The Broncos will have to consider his concussion history, and waiting until the end of next season to see where they stand with Welker certainly makes sense.
But keeping him in a Broncos uniform makes sense as well. Giving him another two or three years on his contract would almost ensure he retires in Denver.
This one could be tricky, because Wesley Woodyard will certainly command more than his recent two-year, $5 million contract.
While Woodyard hasn't been as good this season as he was in 2012, he is still a solid member of the defense. It was Woodyard who helped convince the organization to let long-time middle linebacker D.J. Williams go.
Along with Von Miller, Danny Trevathan and Nate Irving, the Broncos have developed a solid corps at the linebacker position. Woodyard is a big part of that group and should be kept in the fold.
After a disappointing start to his NFL career, Julius Thomas had a breakout season in 2013.
Not since Shannon Sharpe have the Broncos had a tight end with the ability to give trouble to defenses the way Thomas does. On the year, he had 65 receptions and 12 touchdowns.
Aside from that, the team's other tight ends, Jacob Tamme, Virgil Green and Joel Dreessen, are all free agents at the end of next season.
The Broncos should lock Thomas up with a long-term contract now, rewarding him for an excellent 2013 season.
A contract worth $4.66 million is a lot to be paying a backup offensive lineman with injury concerns. That is an average of what the Broncos are giving Chris Kuper per year.
Kuper has played in just seven games in the last two seasons and just isn't worth the hefty 6-year contract he was given.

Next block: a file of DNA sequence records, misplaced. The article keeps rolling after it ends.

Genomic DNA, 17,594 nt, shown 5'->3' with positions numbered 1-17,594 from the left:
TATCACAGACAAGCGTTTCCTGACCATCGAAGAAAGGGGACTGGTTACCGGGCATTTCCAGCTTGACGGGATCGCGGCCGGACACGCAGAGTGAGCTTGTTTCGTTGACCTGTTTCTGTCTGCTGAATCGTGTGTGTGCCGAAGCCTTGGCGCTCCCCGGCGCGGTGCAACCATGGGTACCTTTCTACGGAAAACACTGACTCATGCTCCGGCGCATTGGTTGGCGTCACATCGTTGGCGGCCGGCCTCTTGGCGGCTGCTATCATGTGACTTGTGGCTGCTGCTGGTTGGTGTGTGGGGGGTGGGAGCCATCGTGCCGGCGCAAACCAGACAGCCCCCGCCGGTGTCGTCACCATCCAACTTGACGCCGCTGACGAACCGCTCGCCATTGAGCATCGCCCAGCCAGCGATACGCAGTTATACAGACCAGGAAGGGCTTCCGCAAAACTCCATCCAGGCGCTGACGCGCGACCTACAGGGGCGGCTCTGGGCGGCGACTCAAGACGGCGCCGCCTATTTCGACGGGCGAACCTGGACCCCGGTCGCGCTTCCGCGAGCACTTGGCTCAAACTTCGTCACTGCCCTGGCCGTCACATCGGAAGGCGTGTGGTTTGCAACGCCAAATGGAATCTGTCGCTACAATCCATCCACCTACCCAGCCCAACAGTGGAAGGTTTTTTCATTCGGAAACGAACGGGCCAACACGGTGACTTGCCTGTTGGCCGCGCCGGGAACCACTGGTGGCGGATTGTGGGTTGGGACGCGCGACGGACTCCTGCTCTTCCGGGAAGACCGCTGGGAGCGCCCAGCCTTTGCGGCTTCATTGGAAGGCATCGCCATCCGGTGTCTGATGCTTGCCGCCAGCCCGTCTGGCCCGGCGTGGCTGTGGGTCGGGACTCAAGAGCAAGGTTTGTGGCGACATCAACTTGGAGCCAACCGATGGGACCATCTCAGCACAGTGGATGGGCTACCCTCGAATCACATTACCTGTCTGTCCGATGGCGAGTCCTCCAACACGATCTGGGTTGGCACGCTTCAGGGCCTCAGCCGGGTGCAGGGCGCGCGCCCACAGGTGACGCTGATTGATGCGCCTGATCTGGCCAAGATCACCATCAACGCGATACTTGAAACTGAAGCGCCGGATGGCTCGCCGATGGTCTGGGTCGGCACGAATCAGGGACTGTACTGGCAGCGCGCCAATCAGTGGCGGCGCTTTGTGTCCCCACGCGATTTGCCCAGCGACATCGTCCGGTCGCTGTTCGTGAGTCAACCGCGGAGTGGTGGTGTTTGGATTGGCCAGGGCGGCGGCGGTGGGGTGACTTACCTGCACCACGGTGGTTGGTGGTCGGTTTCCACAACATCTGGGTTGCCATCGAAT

If Denver were to cut ties with Kuper now, it would only be at a $2 million cap hit, as opposed to around $6 million at the end of 2014 and even more than that at the end of 2015.
Sure, Kuper would be a good option to turn to if Denver had a guy like Zane Beadles or Louis Vasquez go down, but his current deal needs to be re-worked or he needs to be released.
At just 27 years old, Terrance Knighton could be a key piece of the Denver defense for years to come. After leaving Jacksonville, Knighton signed a two-year contract to come to Denver, and he has performed quite well.
In addition to being a solid defender against the run, Knighton has racked up three sacks, one interception and one fumble recovery.
The team could pair him with rookie Sylvester Williams to form a solid interior to their defensive line for the long term.
If we were ranking these contractual decisions, this would easily come in at No. 1.
After being written off as an injury-prone draft bust by many Denver fans, Knowshon Moreno responded with a terrific 2013 season. He has really been the unsung hero of the team this year.
Moreno ran for 1,038 yards and 10 touchdowns. On top of that, he also caught 60 passes for 548 yards and three more scores. An argument could easily be made that he should have been selected to the Pro Bowl as well.
The five-year, $17 million contract Moreno signed as a rookie is up at season's end, making him an unrestricted free agent.
While Denver has used high draft picks on players such as Ronnie Hillman and Montee Ball in recent years, the key to their running game is Moreno.
Hopefully, the Denver organization recognizes that and rewards him handsomely this offseason.